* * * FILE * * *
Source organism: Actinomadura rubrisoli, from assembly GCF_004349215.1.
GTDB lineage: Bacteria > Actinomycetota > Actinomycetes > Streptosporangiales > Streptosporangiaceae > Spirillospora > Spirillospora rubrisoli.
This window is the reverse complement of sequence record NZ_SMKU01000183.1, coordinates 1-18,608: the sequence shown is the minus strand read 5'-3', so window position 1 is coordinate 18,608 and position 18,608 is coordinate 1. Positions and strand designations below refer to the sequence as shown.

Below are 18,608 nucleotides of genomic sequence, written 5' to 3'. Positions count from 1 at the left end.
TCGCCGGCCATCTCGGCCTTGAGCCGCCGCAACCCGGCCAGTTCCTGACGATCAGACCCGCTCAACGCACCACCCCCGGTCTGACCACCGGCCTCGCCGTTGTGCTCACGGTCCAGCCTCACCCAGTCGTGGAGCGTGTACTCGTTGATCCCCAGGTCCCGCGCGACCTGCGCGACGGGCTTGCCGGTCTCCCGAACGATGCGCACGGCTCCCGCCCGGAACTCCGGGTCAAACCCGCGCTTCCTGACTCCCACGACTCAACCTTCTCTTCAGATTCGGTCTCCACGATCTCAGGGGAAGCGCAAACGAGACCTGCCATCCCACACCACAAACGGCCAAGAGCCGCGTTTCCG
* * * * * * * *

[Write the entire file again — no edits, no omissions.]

Source organism: Actinomadura rubrisoli, from assembly GCF_004349215.1.
GTDB lineage: Bacteria > Actinomycetota > Actinomycetes > Streptosporangiales > Streptosporangiaceae > Spirillospora > Spirillospora rubrisoli.
This window is the reverse complement of sequence record NZ_SMKU01000183.1, coordinates 1-18,608: the sequence shown is the minus strand read 5'-3', so window position 1 is coordinate 18,608 and position 18,608 is coordinate 1. Positions and strand designations below refer to the sequence as shown.

Below are 18,608 nucleotides of genomic sequence, written 5' to 3'. Positions count from 1 at the left end.
TCGCCGGCCATCTCGGCCTTGAGCCGCCGCAACCCGGCCAGTTCCTGACGATCAGACCCGCTCAACGCACCACCCCCGGTCTGACCACCGGCCTCGCCGTTGTGCTCACGGTCCAGCCTCACCCAGTCGTGGAGCGTGTACTCGTTGATCCCCAGGTCCCGCGCGACCTGCGCGACGGGCTTGCCGGTCTCCCGAACGATGCGCACGGCTCCCGCCCGGAACTCCGGGTCAAACCCGCGCTTCCTGACTCCCACGACTCAACCTTCTCTTCAGATTCGGTCTCCACGATCTCAGGGGAAGCGCAAACGAGACCTGCCATCCCACACCACAAACGGCCAAGAGCCGCGTTTCCG